This module was originally written as a simple subrotuine in a library that simply used IO::Pipe. I decided to make it into a subclass of IO::Pipe even though it only really adds one method and a helper method (Note: The getSystemProducer method calls getSubroutineProducer) because libraries seem antiquated to me. I'm open to better design suggestions however. I also decided to bless the returns of all the methods because they were retuning IO::Pipe objects anyway. The basic trick this module uses can be gleaned from the IO::Pipe documentation if you read between the lines and combine various tidbits from different sections, but to simplify it, it simply "opens" the file handle inside the IO::Pipe data structure to accept output from the output file handles (STDOUT/STDERR) as input, which is the basic definition of a pipe.

BUGS ^

No known bugs. Please report them to <robleach@buffalo.edu> if you find any.

SEE ALSO ^

IO::Pipe IO::Select

AUTHOR ^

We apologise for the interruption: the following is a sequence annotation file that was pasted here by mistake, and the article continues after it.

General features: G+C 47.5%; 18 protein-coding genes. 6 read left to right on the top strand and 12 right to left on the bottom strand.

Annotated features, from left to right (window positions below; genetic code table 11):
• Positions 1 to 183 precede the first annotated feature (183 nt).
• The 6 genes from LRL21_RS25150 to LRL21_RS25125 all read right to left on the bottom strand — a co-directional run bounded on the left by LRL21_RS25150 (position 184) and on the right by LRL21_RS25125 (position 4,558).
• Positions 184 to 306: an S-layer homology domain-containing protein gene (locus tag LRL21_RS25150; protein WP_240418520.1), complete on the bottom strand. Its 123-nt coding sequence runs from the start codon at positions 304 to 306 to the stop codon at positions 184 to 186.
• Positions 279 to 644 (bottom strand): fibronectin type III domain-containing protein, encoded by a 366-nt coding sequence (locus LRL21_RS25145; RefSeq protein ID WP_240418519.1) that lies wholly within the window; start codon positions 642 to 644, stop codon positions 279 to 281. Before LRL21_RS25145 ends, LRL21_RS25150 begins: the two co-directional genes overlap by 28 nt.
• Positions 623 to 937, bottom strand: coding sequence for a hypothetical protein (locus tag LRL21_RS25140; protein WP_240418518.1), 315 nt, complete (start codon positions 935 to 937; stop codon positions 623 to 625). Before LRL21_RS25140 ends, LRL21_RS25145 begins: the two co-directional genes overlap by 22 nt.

Robert William Leach, <rwleach@buffalo.edu>

COPYRIGHT AND LICENSE ^

This software and ancillary information (herein called "SOFTWARE") called Producer.pm is made available under the terms described here. The SOFTWARE has been approved for release with associated LA-CC number LA-CC-05-060.

Unless otherwise indicated, this software has been authored by an employee or employees of the University of California, operator of the Los Alamos National Laboratory under Contract No. W-7405-ENG-36 with the U.S. Department of Energy. The U.S. government has rights to use, reproduce, and distribute this SOFTWARE. The public may copy, distribute, prepare derivative works and publicly display this SOFTWARE without charge, provided that this notice and any statement of authorship are reproduced on all copies. Neither the government nor the university makes any warranty, express or implied, or assumes any liability or responsibility for the use of this SOFTWARE.

If SOFTWARE is modified to produce derivative works, such modified SOFTWARE should be clearly marked, so as not to confuse it with the version available from LANL.